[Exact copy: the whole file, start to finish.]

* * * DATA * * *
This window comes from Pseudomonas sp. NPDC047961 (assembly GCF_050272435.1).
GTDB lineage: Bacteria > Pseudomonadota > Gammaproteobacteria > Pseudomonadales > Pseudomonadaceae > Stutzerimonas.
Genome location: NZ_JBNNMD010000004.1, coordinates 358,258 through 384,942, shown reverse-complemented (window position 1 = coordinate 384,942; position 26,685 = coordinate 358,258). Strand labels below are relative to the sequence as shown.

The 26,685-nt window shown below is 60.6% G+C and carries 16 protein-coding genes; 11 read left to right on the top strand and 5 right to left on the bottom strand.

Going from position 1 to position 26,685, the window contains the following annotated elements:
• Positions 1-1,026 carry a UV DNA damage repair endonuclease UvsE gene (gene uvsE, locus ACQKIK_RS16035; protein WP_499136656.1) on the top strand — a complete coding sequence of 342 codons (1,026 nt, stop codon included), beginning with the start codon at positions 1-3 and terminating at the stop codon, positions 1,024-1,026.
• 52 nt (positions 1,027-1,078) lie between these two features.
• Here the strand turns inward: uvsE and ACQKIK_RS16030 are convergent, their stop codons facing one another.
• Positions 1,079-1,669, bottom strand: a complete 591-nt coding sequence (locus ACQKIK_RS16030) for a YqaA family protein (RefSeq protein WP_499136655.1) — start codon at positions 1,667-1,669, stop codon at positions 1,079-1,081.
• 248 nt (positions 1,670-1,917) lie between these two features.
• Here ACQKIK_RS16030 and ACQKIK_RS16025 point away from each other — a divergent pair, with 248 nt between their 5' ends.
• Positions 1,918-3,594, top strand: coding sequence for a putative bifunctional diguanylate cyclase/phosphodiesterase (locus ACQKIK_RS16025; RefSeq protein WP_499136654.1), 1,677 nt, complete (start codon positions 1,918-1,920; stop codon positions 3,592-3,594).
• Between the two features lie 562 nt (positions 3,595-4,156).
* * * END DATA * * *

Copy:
This window comes from Pseudomonas sp. NPDC047961 (assembly GCF_050272435.1).
GTDB lineage: Bacteria > Pseudomonadota > Gammaproteobacteria > Pseudomonadales > Pseudomonadaceae > Stutzerimonas.
Genome location: NZ_JBNNMD010000004.1, coordinates 358,258 through 384,942, shown reverse-complemented (window position 1 = coordinate 384,942; position 26,685 = coordinate 358,258). Strand labels below are relative to the sequence as shown.

The 26,685-nt window shown below is 60.6% G+C and carries 16 protein-coding genes; 11 read left to right on the top strand and 5 right to left on the bottom strand.

Going from position 1 to position 26,685, the window contains the following annotated elements:
• Positions 1-1,026 carry a UV DNA damage repair endonuclease UvsE gene (gene uvsE, locus ACQKIK_RS16035; protein WP_499136656.1) on the top strand — a complete coding sequence of 342 codons (1,026 nt, stop codon included), beginning with the start codon at positions 1-3 and terminating at the stop codon, positions 1,024-1,026.
• 52 nt (positions 1,027-1,078) lie between these two features.
• Here the strand turns inward: uvsE and ACQKIK_RS16030 are convergent, their stop codons facing one another.
• Positions 1,079-1,669, bottom strand: a complete 591-nt coding sequence (locus ACQKIK_RS16030) for a YqaA family protein (RefSeq protein WP_499136655.1) — start codon at positions 1,667-1,669, stop codon at positions 1,079-1,081.
• 248 nt (positions 1,670-1,917) lie between these two features.
• Here ACQKIK_RS16030 and ACQKIK_RS16025 point away from each other — a divergent pair, with 248 nt between their 5' ends.
• Positions 1,918-3,594, top strand: coding sequence for a putative bifunctional diguanylate cyclase/phosphodiesterase (locus ACQKIK_RS16025; RefSeq protein WP_499136654.1), 1,677 nt, complete (start codon positions 1,918-1,920; stop codon positions 3,592-3,594).
• Between the two features lie 562 nt (positions 3,595-4,156).